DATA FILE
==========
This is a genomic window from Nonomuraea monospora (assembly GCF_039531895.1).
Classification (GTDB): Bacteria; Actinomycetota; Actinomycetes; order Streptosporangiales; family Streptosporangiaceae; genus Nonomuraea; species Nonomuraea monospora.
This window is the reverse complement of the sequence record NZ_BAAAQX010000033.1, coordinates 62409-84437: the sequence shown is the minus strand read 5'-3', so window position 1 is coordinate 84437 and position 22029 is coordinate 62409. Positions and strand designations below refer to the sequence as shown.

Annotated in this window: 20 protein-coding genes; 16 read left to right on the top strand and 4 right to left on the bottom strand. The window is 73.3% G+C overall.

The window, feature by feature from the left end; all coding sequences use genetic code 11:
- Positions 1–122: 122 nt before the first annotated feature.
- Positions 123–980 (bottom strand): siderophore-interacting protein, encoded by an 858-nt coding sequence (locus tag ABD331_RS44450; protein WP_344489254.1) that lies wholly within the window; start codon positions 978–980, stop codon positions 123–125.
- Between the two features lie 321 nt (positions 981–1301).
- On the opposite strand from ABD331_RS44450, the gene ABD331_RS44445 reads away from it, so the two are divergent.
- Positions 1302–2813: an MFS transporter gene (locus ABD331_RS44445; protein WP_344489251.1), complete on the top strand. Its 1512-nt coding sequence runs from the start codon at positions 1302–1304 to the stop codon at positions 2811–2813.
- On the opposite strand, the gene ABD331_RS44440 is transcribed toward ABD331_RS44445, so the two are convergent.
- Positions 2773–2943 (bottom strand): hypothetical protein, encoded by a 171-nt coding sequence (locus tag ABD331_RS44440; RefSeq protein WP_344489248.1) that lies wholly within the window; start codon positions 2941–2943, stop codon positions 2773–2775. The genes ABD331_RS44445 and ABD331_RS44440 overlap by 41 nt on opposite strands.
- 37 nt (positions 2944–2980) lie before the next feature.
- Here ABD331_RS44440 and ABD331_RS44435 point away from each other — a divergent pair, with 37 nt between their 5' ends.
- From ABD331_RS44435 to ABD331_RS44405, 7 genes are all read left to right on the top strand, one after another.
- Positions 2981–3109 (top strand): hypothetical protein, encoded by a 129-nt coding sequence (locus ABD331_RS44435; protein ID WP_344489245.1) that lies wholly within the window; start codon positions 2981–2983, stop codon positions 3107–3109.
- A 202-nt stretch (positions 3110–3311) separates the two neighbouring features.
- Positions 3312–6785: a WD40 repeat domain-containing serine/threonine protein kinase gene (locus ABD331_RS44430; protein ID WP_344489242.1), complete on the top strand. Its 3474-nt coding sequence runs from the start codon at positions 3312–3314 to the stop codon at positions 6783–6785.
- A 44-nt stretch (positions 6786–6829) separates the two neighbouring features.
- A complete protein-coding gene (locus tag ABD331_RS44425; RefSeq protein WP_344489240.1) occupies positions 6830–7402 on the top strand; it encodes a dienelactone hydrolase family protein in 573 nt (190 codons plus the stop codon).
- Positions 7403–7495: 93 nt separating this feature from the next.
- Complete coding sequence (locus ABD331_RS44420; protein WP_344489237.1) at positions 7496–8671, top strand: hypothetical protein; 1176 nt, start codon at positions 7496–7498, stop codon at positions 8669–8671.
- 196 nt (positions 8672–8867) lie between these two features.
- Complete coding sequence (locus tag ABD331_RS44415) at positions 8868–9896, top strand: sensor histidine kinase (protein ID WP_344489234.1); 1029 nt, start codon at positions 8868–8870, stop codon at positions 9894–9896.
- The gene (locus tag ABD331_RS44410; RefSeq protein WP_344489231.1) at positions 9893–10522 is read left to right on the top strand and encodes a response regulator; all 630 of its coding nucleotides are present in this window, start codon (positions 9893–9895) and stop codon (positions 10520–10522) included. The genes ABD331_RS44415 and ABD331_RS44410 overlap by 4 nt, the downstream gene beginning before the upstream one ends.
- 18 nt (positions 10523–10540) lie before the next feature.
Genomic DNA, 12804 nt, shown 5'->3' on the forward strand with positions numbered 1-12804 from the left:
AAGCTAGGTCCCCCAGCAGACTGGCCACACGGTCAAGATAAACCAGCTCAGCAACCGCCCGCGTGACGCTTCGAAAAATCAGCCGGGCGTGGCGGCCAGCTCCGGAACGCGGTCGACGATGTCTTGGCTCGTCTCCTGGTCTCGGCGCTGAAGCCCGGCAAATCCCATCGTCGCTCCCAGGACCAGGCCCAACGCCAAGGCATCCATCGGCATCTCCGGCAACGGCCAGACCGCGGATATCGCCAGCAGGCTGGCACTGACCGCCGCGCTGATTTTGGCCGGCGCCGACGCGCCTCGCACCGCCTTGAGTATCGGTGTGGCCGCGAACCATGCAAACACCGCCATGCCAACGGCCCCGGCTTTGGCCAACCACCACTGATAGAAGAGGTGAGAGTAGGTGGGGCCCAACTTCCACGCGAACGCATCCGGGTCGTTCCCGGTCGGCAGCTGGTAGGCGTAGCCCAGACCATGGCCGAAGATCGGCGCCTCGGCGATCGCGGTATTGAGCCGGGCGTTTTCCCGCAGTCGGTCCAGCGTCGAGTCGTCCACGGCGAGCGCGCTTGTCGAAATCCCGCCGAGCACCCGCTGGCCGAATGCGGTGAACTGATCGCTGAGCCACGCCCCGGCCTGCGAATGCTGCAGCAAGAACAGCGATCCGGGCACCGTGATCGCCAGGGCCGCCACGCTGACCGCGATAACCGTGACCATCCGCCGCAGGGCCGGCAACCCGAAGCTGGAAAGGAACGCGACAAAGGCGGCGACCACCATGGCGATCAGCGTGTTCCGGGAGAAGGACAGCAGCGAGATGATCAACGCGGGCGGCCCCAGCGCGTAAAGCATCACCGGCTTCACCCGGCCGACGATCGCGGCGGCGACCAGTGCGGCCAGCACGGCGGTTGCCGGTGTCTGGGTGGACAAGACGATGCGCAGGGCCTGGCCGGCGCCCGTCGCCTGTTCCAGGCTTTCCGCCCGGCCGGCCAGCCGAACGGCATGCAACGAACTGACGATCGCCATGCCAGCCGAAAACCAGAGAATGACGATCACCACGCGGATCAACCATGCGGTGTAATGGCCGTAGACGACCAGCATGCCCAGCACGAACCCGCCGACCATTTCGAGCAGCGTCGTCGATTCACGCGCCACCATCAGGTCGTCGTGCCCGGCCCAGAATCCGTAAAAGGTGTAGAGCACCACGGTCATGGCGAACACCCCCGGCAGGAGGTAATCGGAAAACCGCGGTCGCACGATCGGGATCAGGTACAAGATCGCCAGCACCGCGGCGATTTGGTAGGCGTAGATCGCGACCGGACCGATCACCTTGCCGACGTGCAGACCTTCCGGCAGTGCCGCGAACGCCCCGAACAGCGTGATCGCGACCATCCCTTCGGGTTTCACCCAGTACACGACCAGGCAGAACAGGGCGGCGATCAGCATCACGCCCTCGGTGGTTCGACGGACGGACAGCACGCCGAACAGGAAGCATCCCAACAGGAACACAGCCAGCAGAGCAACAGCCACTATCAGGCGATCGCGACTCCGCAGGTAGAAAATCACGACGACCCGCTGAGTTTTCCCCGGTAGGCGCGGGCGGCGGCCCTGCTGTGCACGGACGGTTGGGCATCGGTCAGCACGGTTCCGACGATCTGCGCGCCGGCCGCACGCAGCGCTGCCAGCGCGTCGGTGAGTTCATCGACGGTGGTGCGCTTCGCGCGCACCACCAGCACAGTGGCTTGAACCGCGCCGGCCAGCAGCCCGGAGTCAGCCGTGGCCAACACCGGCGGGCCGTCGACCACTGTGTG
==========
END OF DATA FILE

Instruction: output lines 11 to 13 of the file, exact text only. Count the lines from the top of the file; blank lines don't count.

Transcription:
- On the opposite strand, the gene ABD331_RS44440 is transcribed toward ABD331_RS44445, so the two are convergent.
- Positions 2773–2943 (bottom strand): hypothetical protein, encoded by a 171-nt coding sequence (locus tag ABD331_RS44440; RefSeq protein WP_344489248.1) that lies wholly within the window; start codon positions 2941–2943, stop codon positions 2773–2775. The genes ABD331_RS44445 and ABD331_RS44440 overlap by 41 nt on opposite strands.
- 37 nt (positions 2944–2980) lie before the next feature.